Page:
As many of us enter week four, five, or six of stay-at-home orders in response to the COVID-19 pandemic, now more than ever we need interpersonal tools to help us get through our new lives in close quarters. Maybe now’s the moment to practice being noncomplementary.
Psychology professor Christopher J. Hopwood describes complementary behavior as our natural and easy tendency to respond to warmth with warmth or coldness with coldness. If someone’s nice to us, we tend to be nice back to them. If someone tells us they can’t stand to be in the same room with us for one more moment without screaming, our first response is probably not going to be to tell them we love them. But that’s what noncomplementary behavior is—responding to coldness not with coldness, but with warmth.
Obviously, noncomplementary behavior isn’t easy. It’s part of why we admire people like Gandhi and Martin Luther King, Jr. Their practice of nonviolent protest is noncomplementary behavior wedded to social movement tactics. When the police use violence against you, respond with its opposite–nonviolence. That’s not easy or natural, which is why activists have to be trained in nonviolence. They have to practice how to respond in noncomplementary ways.
Noncomplementary behavior definitely isn’t right for every situation. Research suggests that employing noncomplementary behavior too often or in the wrong setting can have negative effects. Always being kind to a perpetually hostile person can quickly turn you into a pushover.
But using this opportunity of forced interaction to work on our noncomplementary skills can have serious benefits.
In healthy relationships, responding to a hurtful remark with kindness can stop a cycle of hostility and anger before it starts, losing the battle in order to win the war.
Here are some tips for incorporating more noncomplementary behavior into our lives now and when we’re free to move around in the world again.
Because complementary behavior is the default for most of us, departing from that path takes some effort. Slowing down our responses is a good life strategy in general and something we have more time than usual for now. Slowing down is especially helpful in curbing our tendencies to meet anger with anger. When your partner snaps at you, or a co-worker ignores your stellar contributions in that Zoom meeting, take a deep breath. Then another. Pay attention to your emotions. The point of non-complementary behavior isn’t to pretend that it doesn’t hurt when people are mean to you. Try to acknowledge your emotions without letting them dictate your behavior. Take your time in formulating a response and you increase the chances of your response being noncomplementary.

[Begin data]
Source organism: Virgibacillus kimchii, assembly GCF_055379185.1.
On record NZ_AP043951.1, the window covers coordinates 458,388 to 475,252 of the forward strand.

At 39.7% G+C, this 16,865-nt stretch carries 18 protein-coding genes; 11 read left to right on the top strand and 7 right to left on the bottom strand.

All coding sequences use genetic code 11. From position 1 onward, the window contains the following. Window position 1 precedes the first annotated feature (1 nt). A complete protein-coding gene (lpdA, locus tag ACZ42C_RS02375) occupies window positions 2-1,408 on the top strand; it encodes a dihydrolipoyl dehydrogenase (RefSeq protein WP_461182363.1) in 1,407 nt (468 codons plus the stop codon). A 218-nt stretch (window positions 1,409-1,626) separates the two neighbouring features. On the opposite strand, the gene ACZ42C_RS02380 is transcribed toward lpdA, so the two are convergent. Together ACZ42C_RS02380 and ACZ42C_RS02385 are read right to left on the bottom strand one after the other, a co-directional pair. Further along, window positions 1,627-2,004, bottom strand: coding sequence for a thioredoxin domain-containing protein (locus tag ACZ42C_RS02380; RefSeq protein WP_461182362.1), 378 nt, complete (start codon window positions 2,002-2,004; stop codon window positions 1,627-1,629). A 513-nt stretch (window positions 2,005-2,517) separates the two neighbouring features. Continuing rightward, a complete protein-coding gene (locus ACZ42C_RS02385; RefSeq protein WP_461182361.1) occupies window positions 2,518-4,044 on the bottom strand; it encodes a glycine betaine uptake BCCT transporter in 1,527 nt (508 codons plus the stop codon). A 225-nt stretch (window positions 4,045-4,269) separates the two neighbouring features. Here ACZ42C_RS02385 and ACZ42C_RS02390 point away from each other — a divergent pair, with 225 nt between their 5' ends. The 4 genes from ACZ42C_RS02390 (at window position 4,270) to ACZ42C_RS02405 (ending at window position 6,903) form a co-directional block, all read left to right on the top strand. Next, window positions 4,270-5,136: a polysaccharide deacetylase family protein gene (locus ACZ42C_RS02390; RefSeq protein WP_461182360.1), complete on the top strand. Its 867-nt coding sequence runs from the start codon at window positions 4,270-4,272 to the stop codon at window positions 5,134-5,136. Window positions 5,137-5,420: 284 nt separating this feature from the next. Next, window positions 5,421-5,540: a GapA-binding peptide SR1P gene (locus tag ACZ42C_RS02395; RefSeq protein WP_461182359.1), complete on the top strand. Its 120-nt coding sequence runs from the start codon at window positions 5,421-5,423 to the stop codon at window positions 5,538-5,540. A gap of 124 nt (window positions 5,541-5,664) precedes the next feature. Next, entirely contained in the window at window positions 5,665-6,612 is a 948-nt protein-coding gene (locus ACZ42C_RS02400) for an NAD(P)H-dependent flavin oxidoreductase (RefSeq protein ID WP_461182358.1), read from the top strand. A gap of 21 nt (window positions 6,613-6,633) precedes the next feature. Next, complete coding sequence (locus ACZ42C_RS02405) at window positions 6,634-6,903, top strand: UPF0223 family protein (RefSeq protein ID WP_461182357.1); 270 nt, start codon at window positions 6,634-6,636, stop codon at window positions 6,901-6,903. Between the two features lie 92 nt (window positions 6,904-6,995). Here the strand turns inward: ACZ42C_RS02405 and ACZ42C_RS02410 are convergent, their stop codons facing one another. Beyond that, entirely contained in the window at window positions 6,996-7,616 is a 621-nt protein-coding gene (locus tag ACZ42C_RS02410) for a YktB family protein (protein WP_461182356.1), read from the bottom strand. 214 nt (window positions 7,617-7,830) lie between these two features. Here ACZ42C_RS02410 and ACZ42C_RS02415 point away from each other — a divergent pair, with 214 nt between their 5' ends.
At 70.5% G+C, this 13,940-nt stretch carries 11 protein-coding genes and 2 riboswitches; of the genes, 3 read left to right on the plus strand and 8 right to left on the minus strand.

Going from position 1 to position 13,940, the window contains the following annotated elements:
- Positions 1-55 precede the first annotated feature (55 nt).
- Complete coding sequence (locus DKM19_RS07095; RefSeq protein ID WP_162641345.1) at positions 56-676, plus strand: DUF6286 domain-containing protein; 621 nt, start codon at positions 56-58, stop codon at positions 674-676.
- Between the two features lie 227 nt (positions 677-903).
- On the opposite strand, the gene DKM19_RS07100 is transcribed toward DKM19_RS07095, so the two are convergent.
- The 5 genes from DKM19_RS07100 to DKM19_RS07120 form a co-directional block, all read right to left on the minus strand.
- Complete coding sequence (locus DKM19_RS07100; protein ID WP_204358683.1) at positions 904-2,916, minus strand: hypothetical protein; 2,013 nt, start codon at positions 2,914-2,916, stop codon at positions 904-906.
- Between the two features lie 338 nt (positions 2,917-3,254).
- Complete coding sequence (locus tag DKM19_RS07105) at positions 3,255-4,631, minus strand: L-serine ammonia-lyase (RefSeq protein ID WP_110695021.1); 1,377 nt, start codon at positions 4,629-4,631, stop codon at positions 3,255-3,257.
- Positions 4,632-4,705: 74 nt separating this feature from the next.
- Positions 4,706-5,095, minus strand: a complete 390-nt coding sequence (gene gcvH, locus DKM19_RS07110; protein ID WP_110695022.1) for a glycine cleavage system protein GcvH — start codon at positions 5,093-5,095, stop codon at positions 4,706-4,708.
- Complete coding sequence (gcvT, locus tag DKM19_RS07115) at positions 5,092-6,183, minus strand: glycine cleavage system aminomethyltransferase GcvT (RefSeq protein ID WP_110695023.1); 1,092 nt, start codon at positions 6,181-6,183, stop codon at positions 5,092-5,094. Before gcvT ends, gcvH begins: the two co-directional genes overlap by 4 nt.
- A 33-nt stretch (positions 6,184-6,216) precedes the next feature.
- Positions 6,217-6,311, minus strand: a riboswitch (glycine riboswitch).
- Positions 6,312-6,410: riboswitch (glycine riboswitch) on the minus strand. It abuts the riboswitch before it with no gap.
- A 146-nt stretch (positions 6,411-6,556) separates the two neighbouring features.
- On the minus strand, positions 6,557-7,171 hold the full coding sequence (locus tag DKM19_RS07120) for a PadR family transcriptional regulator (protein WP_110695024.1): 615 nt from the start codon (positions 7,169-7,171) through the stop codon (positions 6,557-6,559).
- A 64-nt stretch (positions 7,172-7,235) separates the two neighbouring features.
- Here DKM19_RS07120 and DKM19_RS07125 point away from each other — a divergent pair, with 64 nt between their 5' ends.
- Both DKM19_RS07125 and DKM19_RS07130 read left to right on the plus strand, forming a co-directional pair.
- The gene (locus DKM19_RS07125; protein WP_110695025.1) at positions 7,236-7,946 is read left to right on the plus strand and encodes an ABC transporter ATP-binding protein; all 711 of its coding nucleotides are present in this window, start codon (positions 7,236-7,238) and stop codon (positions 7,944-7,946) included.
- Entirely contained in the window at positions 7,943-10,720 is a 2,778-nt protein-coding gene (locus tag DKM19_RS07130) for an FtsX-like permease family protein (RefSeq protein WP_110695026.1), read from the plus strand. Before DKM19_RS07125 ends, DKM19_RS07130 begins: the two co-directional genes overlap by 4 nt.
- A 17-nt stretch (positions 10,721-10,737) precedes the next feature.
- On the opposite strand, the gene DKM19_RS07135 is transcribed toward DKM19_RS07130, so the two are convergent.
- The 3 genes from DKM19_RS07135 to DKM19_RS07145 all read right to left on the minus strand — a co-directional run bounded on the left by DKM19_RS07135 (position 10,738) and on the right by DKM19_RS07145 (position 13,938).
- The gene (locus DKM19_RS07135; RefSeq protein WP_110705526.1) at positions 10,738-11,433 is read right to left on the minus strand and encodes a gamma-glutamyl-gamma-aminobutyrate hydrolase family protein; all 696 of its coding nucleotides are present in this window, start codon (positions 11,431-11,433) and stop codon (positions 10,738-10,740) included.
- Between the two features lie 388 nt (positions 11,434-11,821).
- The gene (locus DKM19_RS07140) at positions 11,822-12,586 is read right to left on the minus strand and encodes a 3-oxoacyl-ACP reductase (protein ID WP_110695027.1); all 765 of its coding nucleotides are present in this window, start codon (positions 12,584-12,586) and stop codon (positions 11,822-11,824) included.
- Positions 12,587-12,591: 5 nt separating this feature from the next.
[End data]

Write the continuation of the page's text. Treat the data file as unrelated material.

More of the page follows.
Arm yourself with empathy
As inspirational memes are constantly reminding us, we never know what struggles other people are facing. This is especially true now. Practicing noncomplementary behavior requires that we arm ourselves with empathy. Understand that the rude behavior being directed your way has nothing to do with you and everything to do with the unseen battles that person is fighting.
Practicing Metta meditation is one way to get in the habit of leading with empathy. As you go through your day, aim the following mantra at the people you interact with—“May you be happy. May you be well. May you be safe. May you be peaceful and at ease.” Visualize what it might mean for your neighbor or delivery person or family member to be happy, well, safe, and peaceful. In addition to building up your empathy muscles, Metta meditation has benefits for you, as well. Research suggests it can help with healing, social connection, and increasing self-love.
The Golden Rule
At its most basic level, noncomplementary behavior is another version of the Golden Rule—do unto others as you would have them to unto you. We’d all like for others to respond to our bad behavior with love and kindness rather than hostility. If we practice noncomplementarity, we increase our chances that our own moments of coldness will be met with warmth.
Make it a habit
We’ve all had lifetimes to practice getting good at complementary behavior. It’s impossible to turn that all around overnight. The only way to get better at noncomplementary behavior is to practice, practice, practice. Like all practice, that will also involve messing up sometimes. But noncomplementary behavior can be aimed at yourself, too. When you mess up, treat yourself with kindness rather than harsh words. Resolve to try again and keep trying because sometimes, the results may just change someone’s life.